ATLANTA — Rivian may be getting lots of tax incentives from state and local leaders in Georgia to build a massive new factory, but the company's leaders are feeling snubbed by Congress.
The U.S. Senate recently reached an agreement to reform federal electric vehicle tax credits, expanding the program overall while placing new caps on vehicle price. But the high price point of Rivian's vehicles leaves them on the outside and at a competitive disadvantage, vice president of public policy James Chen confirmed this week to media outlets, including The Atlanta Journal-Constitution.
"Nearly all of our vehicles would be ineligible for incentives," Chen told Automotive News, a Detroit-based newspaper.
The pending legislation, which is included in a high-profile climate change bill, would provide a $7,500 per vehicle tax credit to pickups, SUVs and vans priced less than $80,000. The ceiling is $55,000 for other vehicles.
In addition, an individual buyer's annual income is capped at $150,000 to qualify. Currently, the credit is available for the first 200,000 vehicles produced by one manufacturer, regardless of the sales price, but the new bill would remove the restriction on total vehicles.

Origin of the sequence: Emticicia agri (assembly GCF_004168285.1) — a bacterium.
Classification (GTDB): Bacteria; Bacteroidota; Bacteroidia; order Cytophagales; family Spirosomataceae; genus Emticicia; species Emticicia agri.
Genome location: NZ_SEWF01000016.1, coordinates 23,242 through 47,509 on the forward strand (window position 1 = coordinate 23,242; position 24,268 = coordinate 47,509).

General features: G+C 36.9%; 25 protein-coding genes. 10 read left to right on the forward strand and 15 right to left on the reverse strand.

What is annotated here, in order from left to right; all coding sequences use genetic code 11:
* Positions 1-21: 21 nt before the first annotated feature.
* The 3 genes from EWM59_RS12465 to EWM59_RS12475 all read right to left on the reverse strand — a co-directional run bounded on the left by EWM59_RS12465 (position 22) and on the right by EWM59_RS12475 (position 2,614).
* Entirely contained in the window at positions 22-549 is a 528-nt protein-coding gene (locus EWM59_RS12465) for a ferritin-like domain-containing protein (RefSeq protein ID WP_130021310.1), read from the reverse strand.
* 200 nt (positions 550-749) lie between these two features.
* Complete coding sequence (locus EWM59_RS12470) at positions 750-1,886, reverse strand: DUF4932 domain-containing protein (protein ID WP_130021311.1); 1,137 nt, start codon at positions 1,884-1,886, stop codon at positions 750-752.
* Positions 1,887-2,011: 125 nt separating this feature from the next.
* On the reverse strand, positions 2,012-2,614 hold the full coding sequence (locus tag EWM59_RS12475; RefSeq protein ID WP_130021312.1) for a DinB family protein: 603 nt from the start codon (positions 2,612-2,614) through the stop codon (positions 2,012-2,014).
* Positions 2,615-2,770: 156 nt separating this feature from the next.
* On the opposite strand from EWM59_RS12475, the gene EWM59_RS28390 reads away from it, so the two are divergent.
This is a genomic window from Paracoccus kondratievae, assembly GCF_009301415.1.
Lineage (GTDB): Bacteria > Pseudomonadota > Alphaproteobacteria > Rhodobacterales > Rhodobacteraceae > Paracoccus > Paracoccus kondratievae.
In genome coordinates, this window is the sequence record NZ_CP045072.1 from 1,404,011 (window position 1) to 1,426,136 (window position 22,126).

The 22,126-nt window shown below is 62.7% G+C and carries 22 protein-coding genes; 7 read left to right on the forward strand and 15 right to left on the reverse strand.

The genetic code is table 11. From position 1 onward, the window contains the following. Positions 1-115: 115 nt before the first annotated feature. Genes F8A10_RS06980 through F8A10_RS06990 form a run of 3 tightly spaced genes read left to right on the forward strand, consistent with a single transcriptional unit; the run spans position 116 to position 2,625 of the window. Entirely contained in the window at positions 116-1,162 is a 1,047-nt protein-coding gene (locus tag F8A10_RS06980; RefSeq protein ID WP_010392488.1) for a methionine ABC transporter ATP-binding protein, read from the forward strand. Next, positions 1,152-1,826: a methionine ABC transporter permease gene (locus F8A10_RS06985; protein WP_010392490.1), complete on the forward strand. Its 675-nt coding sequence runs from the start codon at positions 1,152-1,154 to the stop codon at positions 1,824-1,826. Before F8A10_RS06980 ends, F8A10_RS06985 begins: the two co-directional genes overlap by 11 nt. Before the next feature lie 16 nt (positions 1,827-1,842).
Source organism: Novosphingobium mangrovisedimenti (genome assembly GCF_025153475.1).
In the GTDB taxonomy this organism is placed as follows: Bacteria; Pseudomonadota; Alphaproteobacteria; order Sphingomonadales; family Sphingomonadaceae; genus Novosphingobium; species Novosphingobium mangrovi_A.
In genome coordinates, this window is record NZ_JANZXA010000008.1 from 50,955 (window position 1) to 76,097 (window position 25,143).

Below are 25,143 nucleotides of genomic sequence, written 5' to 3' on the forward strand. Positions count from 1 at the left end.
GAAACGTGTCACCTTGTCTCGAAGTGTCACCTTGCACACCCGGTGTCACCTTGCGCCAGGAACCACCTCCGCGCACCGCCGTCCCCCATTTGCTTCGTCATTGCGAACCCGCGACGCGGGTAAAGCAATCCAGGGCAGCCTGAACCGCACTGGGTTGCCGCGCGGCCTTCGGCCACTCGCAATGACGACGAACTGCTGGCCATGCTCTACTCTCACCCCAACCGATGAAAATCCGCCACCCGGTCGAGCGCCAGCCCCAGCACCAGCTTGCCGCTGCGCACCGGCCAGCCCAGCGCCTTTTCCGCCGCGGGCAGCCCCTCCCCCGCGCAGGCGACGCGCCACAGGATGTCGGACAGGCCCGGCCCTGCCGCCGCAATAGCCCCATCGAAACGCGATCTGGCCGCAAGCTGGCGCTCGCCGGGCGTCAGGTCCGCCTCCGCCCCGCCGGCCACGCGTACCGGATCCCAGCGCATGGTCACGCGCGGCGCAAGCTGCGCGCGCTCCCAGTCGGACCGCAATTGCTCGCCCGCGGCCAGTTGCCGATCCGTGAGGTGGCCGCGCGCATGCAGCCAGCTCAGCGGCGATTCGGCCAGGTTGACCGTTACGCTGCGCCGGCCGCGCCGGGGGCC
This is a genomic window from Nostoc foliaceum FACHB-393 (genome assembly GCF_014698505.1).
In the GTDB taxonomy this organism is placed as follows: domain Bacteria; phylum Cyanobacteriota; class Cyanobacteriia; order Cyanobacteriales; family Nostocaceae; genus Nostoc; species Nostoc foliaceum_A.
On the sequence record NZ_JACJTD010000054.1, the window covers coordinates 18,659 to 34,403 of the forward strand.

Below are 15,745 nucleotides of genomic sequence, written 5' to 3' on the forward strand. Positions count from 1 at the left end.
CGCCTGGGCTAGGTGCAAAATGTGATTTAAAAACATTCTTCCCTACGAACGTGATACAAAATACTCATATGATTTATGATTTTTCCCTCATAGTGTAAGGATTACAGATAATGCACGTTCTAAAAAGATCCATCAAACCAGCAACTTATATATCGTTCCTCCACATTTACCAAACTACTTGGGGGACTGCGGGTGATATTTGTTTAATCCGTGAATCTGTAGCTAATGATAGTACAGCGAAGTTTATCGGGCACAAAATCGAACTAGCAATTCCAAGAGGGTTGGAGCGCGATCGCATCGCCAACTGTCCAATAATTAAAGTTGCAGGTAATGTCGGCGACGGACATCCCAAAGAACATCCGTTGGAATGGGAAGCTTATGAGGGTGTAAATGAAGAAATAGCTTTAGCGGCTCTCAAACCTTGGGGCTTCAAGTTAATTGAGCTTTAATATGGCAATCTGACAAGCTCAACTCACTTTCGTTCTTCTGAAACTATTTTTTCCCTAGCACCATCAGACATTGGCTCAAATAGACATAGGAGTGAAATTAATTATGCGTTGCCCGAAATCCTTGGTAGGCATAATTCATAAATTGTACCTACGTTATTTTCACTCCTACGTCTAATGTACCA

Chen said this change would disproportionately hurt Rivian, because its R1T pickup trucks and R1S SUVs would no longer qualify. The California-based automaker doesn't plan to offer vehicles for less than $80,000 until 2025, once its 16-million-square-foot factory in Georgia is built and operating.
Rivian has said it will build a new crossover in Georgia called the R2 that it will sell at a lower price. All of Rivian's vehicles are currently manufactured in Normal, Ill., and the company's goal for this year is to deliver 25,000 vehicles.
"While we applaud the focus of the Inflation Reduction Act, as currently drafted this legislation will pull the rug out from consumers considering purchase of an American made electric vehicle," Chen told the AJC in a written statement. "The final package must extend the transition period to provide consumer choice and protect good-paying manufacturing jobs here at home."
Congress could deliver the latest blow to Rivian in what's proven to be a challenging year for the EV upstart. The company recently announced it is laying off 6% of its nonmanufacturing workers, and supply chain issues have stunted the Illinois plant's production quotas. In addition, Rivian has received vocal pushback from residents near the Georgia project site, sparking legal battles over a hefty portion of the $1.5-billion incentive package the state offered the company.
A note of disclosure
Cox Enterprises, owner of the AJC, owns about a 4% stake in Rivian and supplies services to it. Sandy Schwartz, a Cox executive who oversees the AJC, is on Rivian's board of directors and holds stock personally. He does not take part in the AJC's coverage of Rivian.©2022 The Atlanta Journal-Constitution. Visit at ajc.com. Distributed by Tribune Content Agency, LLC.